Friday, 6 September 2013

A last day in Spitsbergen

In the early morning hours, Kap Mitra, the mountain shaped like a bishop hat at the entrance greeted us welcome at the entrance of the Kongsfjord. In this fjord, we spent an overcast morning exploring the settlement of Ny Ǻlesund. It is the northernmost settlement in the world. We saw, of course, the northernmost train in the world und sent postcards to our beloved ones back home from the northernmost post office of the world! Actually, about everything holds the title “the northernmost” here...

Up to 1962, Ny Ǻlesund was a mining settlement. Today, it is devoted to science and many different countries run their Polar research stations here. Our guided tours through this exciting place ended at the bust of Roald Amundsen. The great Norwegian explorer undertook a successful flight to the North Pole from Ny Ǻlesund. With only little imagination, you can still see the majestic airship that the Italian Umberto Nobile designed to this endeavor is attached to the mast outside the settlement. Another group of guests headed out to the bottom of Kongsfjord in Polar Circle boats to take a hike on the mighty Conway glacier.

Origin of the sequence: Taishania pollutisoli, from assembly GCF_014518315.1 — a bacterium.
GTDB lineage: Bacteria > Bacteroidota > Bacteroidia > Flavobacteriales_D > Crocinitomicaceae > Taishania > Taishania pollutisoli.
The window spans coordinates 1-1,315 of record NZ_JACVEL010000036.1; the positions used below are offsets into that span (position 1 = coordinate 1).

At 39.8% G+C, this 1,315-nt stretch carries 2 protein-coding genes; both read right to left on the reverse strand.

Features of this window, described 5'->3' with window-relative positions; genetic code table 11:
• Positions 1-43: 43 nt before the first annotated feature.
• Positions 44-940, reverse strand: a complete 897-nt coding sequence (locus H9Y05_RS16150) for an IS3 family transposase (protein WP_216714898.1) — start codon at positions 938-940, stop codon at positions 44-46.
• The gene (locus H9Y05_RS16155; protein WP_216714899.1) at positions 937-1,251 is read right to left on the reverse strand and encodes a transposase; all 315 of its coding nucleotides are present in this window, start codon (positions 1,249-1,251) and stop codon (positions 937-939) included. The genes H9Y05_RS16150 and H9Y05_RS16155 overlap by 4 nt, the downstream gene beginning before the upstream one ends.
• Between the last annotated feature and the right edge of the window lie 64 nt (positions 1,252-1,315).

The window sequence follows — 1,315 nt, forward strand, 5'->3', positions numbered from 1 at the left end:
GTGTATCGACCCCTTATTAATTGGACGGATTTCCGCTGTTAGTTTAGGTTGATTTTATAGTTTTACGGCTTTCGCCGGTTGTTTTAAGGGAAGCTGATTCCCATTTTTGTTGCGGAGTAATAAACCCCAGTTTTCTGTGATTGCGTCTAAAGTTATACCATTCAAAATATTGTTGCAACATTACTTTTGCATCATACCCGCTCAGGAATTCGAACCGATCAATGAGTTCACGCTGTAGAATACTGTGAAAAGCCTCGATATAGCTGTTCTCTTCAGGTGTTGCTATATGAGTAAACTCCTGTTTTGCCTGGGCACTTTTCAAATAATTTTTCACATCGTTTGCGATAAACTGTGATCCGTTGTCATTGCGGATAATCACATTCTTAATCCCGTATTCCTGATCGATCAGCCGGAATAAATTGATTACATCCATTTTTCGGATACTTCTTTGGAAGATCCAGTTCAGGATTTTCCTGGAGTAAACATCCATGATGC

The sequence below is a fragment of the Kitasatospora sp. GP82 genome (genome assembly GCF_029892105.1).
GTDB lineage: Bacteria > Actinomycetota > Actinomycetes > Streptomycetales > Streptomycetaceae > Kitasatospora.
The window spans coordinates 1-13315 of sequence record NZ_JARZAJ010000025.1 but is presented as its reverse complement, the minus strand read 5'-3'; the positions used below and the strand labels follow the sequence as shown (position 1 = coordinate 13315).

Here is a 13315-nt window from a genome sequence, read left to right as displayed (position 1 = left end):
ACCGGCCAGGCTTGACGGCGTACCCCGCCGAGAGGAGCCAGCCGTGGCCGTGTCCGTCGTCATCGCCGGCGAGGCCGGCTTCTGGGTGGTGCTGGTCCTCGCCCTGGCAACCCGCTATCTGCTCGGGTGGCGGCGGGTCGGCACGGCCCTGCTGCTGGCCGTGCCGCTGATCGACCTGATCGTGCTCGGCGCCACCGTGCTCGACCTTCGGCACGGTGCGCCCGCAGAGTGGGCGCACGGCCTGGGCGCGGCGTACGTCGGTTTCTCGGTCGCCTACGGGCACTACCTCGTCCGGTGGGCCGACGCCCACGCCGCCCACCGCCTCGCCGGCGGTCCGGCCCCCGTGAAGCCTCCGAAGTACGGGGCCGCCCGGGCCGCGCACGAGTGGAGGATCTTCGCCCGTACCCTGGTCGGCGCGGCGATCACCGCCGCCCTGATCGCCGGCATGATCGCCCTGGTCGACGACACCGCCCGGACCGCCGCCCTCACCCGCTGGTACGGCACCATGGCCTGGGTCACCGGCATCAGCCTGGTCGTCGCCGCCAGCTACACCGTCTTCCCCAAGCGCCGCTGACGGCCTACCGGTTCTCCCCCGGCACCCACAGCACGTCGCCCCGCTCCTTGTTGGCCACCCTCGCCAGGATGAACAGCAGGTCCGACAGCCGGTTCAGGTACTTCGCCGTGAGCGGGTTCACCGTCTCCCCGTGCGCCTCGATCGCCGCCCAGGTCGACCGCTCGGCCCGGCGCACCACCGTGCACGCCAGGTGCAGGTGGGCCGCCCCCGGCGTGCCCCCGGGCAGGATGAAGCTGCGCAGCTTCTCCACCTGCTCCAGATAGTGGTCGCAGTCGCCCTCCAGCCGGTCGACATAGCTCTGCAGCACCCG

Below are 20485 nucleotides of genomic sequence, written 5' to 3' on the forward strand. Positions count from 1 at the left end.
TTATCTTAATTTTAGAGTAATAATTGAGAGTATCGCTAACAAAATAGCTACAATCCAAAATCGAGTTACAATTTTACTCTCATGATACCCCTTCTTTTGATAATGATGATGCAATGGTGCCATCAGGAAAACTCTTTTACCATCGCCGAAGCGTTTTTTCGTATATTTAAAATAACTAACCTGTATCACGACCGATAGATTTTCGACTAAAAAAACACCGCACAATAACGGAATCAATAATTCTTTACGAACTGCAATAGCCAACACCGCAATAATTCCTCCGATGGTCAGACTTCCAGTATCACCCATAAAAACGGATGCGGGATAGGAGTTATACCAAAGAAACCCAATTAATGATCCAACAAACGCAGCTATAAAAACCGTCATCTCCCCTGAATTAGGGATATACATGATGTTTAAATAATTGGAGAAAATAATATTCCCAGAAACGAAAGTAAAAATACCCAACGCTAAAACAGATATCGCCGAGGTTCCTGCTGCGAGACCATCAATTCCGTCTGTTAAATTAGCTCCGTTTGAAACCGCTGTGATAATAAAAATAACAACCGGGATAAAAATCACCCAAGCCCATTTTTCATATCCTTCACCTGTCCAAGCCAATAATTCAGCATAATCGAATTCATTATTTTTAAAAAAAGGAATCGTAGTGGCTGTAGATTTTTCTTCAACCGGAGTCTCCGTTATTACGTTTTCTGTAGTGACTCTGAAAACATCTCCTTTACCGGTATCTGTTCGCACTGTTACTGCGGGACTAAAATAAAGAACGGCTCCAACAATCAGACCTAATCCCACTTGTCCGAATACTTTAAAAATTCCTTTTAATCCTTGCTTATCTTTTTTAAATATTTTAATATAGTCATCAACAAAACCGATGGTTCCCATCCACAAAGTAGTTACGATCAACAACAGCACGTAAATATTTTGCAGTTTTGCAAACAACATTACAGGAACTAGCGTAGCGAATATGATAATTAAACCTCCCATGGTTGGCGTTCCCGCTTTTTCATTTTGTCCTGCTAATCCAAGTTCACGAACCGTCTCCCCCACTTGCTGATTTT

Leaving Kongsfjorden, the MV FRAM headed north, past the seven glaciers, towards Magdalenefjorden. This is the most well known fjord in Spitsbergen. It is a lovely fjord with rugged, pointy mountains on both sides and an impressive glacier at the end. These are supposed to be the mountains Willem Barents first saw when he discovered this land in 1596, naming it Spitsbergen (peaked mountains). And for a long time, the Magdalenefjord was also known as "Baie des dents", the bay with teeth! We disembarked at the peninsula Gravneset (“the grave-yard peninsula”) where Dutch and English whalers from northwestern Spitsbergen came to bury their dead in the 17th and 18th centuries. In total, about 130 men were buried here. We also took a close look at the remains from three blubber ovens. The actual ovens are gone for a long time, but the whale oil that spilled over from the cooking kettles seeped into the sand and formed a sort of oil-sandstone. This sandstone resists weathering and thus, small oil-sandstone-knolls remain where the blubber ovens once stood.  Tours at three different levels of difficulty were offered. Some guests enjoyed a stroll along the flat beach, others took a medium walk and a third group set out for a real hike towards the scenic Gully glacier.